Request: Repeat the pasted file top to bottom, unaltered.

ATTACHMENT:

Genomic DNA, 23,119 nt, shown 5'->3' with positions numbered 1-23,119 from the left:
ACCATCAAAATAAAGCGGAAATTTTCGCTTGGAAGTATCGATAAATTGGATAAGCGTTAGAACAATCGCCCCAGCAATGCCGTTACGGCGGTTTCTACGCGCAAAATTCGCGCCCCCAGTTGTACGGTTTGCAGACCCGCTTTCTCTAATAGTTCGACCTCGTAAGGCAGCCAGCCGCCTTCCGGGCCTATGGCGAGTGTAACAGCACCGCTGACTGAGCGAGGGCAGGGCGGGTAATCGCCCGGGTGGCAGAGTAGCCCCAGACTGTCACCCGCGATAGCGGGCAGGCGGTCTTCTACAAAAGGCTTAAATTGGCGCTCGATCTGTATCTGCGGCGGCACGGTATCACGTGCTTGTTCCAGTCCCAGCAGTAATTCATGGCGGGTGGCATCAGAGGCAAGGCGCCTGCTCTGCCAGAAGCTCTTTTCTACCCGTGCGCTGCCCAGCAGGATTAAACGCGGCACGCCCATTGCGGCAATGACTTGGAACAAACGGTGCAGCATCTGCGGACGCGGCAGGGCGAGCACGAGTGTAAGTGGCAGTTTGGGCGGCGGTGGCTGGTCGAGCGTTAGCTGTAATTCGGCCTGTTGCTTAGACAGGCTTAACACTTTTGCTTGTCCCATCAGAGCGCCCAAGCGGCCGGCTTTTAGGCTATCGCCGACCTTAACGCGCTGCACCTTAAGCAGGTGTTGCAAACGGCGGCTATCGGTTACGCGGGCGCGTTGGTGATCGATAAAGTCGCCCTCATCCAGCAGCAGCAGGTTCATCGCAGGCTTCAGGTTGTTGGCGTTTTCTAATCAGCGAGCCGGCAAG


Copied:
Genomic DNA, 23,119 nt, shown 5'->3' with positions numbered 1-23,119 from the left:
ACCATCAAAATAAAGCGGAAATTTTCGCTTGGAAGTATCGATAAATTGGATAAGCGTTAGAACAATCGCCCCAGCAATGCCGTTACGGCGGTTTCTACGCGCAAAATTCGCGCCCCCAGTTGTACGGTTTGCAGACCCGCTTTCTCTAATAGTTCGACCTCGTAAGGCAGCCAGCCGCCTTCCGGGCCTATGGCGAGTGTAACAGCACCGCTGACTGAGCGAGGGCAGGGCGGGTAATCGCCCGGGTGGCAGAGTAGCCCCAGACTGTCACCCGCGATAGCGGGCAGGCGGTCTTCTACAAAAGGCTTAAATTGGCGCTCGATCTGTATCTGCGGCGGCACGGTATCACGTGCTTGTTCCAGTCCCAGCAGTAATTCATGGCGGGTGGCATCAGAGGCAAGGCGCCTGCTCTGCCAGAAGCTCTTTTCTACCCGTGCGCTGCCCAGCAGGATTAAACGCGGCACGCCCATTGCGGCAATGACTTGGAACAAACGGTGCAGCATCTGCGGACGCGGCAGGGCGAGCACGAGTGTAAGTGGCAGTTTGGGCGGCGGTGGCTGGTCGAGCGTTAGCTGTAATTCGGCCTGTTGCTTAGACAGGCTTAACACTTTTGCTTGTCCCATCAGAGCGCCCAAGCGGCCGGCTTTTAGGCTATCGCCGACCTTAACGCGCTGCACCTTAAGCAGGTGTTGCAAACGGCGGCTATCGGTTACGCGGGCGCGTTGGTGATCGATAAAGTCGCCCTCATCCAGCAGCAGCAGGTTCATCGCAGGCTTCAGGTTGTTGGCGTTTTCTAATCAGCGAGCCGGCAAG